What Is The Process Involved In Making A Denture?

Each denture is tailor-made for the individual and is constructed over several different steps. These steps are the basic universal ones. Cast metal frameworks and thermoplastic dentures required additional procedures involving specialised equipment. For those of you who love dry technical detail you are welcome!

Step 1: Impressions and model making

At the first appointment we will take an impression of your mouth and from these create plaster moulds  which replicate your mouth exactly.

Step 2: A wax model is shaped and articulated

Using the plaster moulds as the guide, we then carve and shape a wax bite rim which looks like your gums, fits accurately and is natural looking. This wax base will also be used to position the selected teeth. To check how the teeth come together this wax denture will then be put in a mechanical device used to represent the jaw known as an articulator.

Step 3: Try-in stage

This is a very important appointment where you will get to try the denture in while it is still in wax and changes can easily be made. With your input, we will carefully check the appearance and position of the teeth, fit of the base, lip and cheek support and accuracy of the bite plane to make sure everything is in the right configuration before the denture is made up in the final acrylic.

Step 4: Set dentures in a flask

Once the denture has been tried in and you are happy with how it fits and looks the denture moves towards the finishing stages. Firstly, the dentures are placed in a flask, which is a holding device into which more plaster is poured, so the shape of the dentures can be maintained. The flask is then placed in hot water and the wax is melted off.

Step 5: Inject acrylic into the plaster mould

Once the wax has been removed, a liquid separator is painted onto the plaster before acrylic is injected into the flask to replace the removed wax denture.

Step 6: The plaster is removed

After processing the flask at high temperatures so that the acrylic cures, the plaster mould is carefully removed using special lab tools leaving just the fledgling new denture. The dentures are then placed in an ultrasonic bath with specific stone and plaster remover liquid to remove any remaining plaster.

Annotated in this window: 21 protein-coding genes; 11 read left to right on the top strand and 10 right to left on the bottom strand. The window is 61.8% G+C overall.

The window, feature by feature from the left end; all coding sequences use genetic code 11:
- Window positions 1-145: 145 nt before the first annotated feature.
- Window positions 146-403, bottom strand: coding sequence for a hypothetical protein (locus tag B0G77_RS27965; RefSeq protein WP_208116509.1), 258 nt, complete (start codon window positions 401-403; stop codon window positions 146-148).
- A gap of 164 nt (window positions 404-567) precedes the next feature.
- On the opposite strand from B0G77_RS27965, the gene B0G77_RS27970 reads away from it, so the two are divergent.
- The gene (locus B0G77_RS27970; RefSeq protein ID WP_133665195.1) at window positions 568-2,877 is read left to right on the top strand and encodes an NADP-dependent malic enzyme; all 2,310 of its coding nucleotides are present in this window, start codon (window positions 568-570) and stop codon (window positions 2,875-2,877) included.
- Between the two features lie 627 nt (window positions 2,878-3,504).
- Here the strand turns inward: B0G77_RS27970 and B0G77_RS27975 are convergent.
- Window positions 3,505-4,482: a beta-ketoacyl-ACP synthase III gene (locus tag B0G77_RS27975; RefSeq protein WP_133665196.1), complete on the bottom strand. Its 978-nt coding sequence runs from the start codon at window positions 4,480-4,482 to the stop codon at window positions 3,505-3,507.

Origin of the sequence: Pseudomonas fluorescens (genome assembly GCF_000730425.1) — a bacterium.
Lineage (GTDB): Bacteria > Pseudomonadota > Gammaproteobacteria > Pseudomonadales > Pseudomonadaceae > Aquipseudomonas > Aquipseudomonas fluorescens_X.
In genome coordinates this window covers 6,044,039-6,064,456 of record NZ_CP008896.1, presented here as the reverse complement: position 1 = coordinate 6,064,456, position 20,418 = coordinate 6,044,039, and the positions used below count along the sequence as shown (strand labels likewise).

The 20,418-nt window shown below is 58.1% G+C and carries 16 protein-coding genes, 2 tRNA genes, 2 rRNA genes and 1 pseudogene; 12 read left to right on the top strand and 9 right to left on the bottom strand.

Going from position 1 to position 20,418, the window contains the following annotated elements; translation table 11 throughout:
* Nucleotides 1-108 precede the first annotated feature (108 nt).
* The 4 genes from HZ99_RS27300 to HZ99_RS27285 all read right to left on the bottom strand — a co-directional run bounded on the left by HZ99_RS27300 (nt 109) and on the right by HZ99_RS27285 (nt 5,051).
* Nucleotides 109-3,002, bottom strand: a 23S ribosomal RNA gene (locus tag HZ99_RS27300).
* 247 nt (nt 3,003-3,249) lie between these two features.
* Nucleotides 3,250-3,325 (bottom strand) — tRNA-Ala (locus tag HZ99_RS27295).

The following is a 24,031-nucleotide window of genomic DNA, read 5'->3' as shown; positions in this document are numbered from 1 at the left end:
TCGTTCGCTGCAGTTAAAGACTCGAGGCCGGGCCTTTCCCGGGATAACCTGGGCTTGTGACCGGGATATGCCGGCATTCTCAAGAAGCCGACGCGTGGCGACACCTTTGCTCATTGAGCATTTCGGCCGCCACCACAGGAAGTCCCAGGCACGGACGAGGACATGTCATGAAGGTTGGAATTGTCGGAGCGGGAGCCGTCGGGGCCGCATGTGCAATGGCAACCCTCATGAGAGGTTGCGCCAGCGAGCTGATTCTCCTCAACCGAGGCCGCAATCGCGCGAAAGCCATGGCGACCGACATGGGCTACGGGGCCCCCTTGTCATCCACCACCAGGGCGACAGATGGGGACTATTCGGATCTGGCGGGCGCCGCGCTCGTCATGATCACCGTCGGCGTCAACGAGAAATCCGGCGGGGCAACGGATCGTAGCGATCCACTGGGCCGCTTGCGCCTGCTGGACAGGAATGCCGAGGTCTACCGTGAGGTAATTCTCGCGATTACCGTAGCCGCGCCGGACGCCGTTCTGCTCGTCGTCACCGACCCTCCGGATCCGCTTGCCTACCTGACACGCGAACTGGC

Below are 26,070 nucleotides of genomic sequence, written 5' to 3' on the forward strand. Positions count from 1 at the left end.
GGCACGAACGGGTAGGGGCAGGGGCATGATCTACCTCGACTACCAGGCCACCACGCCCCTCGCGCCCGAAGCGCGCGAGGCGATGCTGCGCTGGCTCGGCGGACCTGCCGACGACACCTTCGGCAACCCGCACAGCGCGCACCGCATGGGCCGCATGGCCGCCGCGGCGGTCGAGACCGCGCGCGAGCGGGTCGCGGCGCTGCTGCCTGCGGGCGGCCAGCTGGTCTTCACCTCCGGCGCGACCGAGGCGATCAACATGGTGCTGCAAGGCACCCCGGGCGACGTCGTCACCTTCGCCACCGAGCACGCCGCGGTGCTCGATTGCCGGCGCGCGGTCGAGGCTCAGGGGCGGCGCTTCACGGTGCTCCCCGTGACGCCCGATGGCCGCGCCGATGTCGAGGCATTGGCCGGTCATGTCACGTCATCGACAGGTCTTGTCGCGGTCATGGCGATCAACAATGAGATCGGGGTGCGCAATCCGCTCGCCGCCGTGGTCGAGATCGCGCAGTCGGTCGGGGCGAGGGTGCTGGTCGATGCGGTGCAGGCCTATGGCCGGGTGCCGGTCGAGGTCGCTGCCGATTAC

Step 7:  The denture is finally trimmed and polished

Any excess acrylic from the dentures will be cut from the denture. After trimming, pumice and a polishing wheel are used to smooth and shine it.

Step 8: Dentures are ready.

Now your dentures are ready to be fitted! This all takes about 3 weeks and is done over 3-4 different appointments.

However, there is one more crucial step…….

Step 9: Rehabilitation

As mentioned a few times on our website, dentures are a false body part, and your cheeks, lips and gums will all have to adjust to the feel and fit of your new dentures. Getting a new denture is not like buying a new pair of socks. Eating, swallowing and speaking are complex movements and it is impossible to predict what issues may arise until you are actually using them in your day-to-day life. As we say to all our clients – the dentures are not truly finished the day we fit them. Follow up appointments are essential to fine tune the fit and function or alleviate any sore spots.

This is completely normal so don’t worry!

Digital Dentures: The Next Generation of Dentures

As with most things in this modern world, the technological realm has become involved in the denture making process.

The use of CAD/CAM in digital dentistry remains an exciting topic with tremendous growth potential. Exponents of this method (mostly the companies who sell the 3D printing software and printers!) will claim that digitally produced dentures are quicker to make and fit better. However, there are many challenges as well.

The success of the digital process lies on getting a good first impression of the mouth, done the traditional way or with an oral scanner, so the skill and experience of the dental prosthetist is paramount. There are many things that can adversely impact the quality of this critical stage that are hard to counter when using digital methods.

How well bite measurements, teeth selection, teeth position, jaw relationships and other significant data are entered into the digital software obviously determines the outcome. If mistakes have not been picked up digital dentures can be extremely difficult to modify once finished.

There is no doubt that over the next 5- 10 years digital dentistry will become the norm and the current shortfalls in the process will have been worked out. In the meantime, extremely experienced dental prosthetists like Dentures Direct Ballina (45 years in the profession!) still prefer doing things manually using their decades of technical skill and aesthetic sensibility.

Get In Touch Today

Call us on (02) 6681 6691


Book An Appointment